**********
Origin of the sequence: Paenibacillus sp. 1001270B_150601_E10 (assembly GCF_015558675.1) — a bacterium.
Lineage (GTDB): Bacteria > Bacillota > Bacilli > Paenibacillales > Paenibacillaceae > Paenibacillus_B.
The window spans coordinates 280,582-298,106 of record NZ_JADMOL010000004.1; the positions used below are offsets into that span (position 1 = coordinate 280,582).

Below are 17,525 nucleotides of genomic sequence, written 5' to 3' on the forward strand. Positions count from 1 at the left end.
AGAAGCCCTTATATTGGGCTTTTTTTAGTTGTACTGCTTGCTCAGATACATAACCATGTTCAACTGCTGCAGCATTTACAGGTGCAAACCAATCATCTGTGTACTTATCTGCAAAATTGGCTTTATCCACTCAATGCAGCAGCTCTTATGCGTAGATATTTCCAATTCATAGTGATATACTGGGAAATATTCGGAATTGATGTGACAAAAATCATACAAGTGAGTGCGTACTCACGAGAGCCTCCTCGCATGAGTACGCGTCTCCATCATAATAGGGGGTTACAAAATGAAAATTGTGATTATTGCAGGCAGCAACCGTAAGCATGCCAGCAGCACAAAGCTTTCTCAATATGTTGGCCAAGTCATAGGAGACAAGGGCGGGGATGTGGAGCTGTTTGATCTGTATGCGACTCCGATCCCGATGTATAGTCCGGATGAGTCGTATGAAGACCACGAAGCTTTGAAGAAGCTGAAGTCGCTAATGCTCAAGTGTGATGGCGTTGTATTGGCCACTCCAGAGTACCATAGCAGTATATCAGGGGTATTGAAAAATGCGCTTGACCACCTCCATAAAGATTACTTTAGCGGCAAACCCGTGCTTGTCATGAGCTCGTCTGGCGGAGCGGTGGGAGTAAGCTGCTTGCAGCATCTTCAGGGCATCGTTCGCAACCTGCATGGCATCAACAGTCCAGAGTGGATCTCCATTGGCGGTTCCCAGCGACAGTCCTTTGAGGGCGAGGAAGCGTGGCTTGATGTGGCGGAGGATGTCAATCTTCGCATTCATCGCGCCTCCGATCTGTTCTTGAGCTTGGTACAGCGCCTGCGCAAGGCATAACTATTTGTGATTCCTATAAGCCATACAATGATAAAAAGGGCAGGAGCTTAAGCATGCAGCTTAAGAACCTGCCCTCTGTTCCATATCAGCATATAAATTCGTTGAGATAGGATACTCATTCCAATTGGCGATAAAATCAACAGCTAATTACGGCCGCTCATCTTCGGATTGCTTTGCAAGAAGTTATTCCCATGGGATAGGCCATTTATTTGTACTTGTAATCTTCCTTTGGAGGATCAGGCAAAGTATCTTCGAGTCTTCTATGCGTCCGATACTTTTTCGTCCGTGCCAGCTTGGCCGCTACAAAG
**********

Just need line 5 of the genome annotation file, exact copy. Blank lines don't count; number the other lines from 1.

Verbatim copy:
AGAAGCCCTTATATTGGGCTTTTTTTAGTTGTACTGCTTGCTCAGATACATAACCATGTTCAACTGCTGCAGCATTTACAGGTGCAAACCAATCATCTGTGTACTTATCTGCAAAATTGGCTTTATCCACTCAATGCAGCAGCTCTTATGCGTAGATATTTCCAATTCATAGTGATATACTGGGAAATATTCGGAATTGATGTGACAAAAATCATACAAGTGAGTGCGTACTCACGAGAGCCTCCTCGCATGAGTACGCGTCTCCATCATAATAGGGGGTTACAAAATGAAAATTGTGATTATTGCAGGCAGCAACCGTAAGCATGCCAGCAGCACAAAGCTTTCTCAATATGTTGGCCAAGTCATAGGAGACAAGGGCGGGGATGTGGAGCTGTTTGATCTGTATGCGACTCCGATCCCGATGTATAGTCCGGATGAGTCGTATGAAGACCACGAAGCTTTGAAGAAGCTGAAGTCGCTAATGCTCAAGTGTGATGGCGTTGTATTGGCCACTCCAGAGTACCATAGCAGTATATCAGGGGTATTGAAAAATGCGCTTGACCACCTCCATAAAGATTACTTTAGCGGCAAACCCGTGCTTGTCATGAGCTCGTCTGGCGGAGCGGTGGGAGTAAGCTGCTTGCAGCATCTTCAGGGCATCGTTCGCAACCTGCATGGCATCAACAGTCCAGAGTGGATCTCCATTGGCGGTTCCCAGCGACAGTCCTTTGAGGGCGAGGAAGCGTGGCTTGATGTGGCGGAGGATGTCAATCTTCGCATTCATCGCGCCTCCGATCTGTTCTTGAGCTTGGTACAGCGCCTGCGCAAGGCATAACTATTTGTGATTCCTATAAGCCATACAATGATAAAAAGGGCAGGAGCTTAAGCATGCAGCTTAAGAACCTGCCCTCTGTTCCATATCAGCATATAAATTCGTTGAGATAGGATACTCATTCCAATTGGCGATAAAATCAACAGCTAATTACGGCCGCTCATCTTCGGATTGCTTTGCAAGAAGTTATTCCCATGGGATAGGCCATTTATTTGTACTTGTAATCTTCCTTTGGAGGATCAGGCAAAGTATCTTCGAGTCTTCTATGCGTCCGATACTTTTTCGTCCGTGCCAGCTTGGCCGCTACAAAG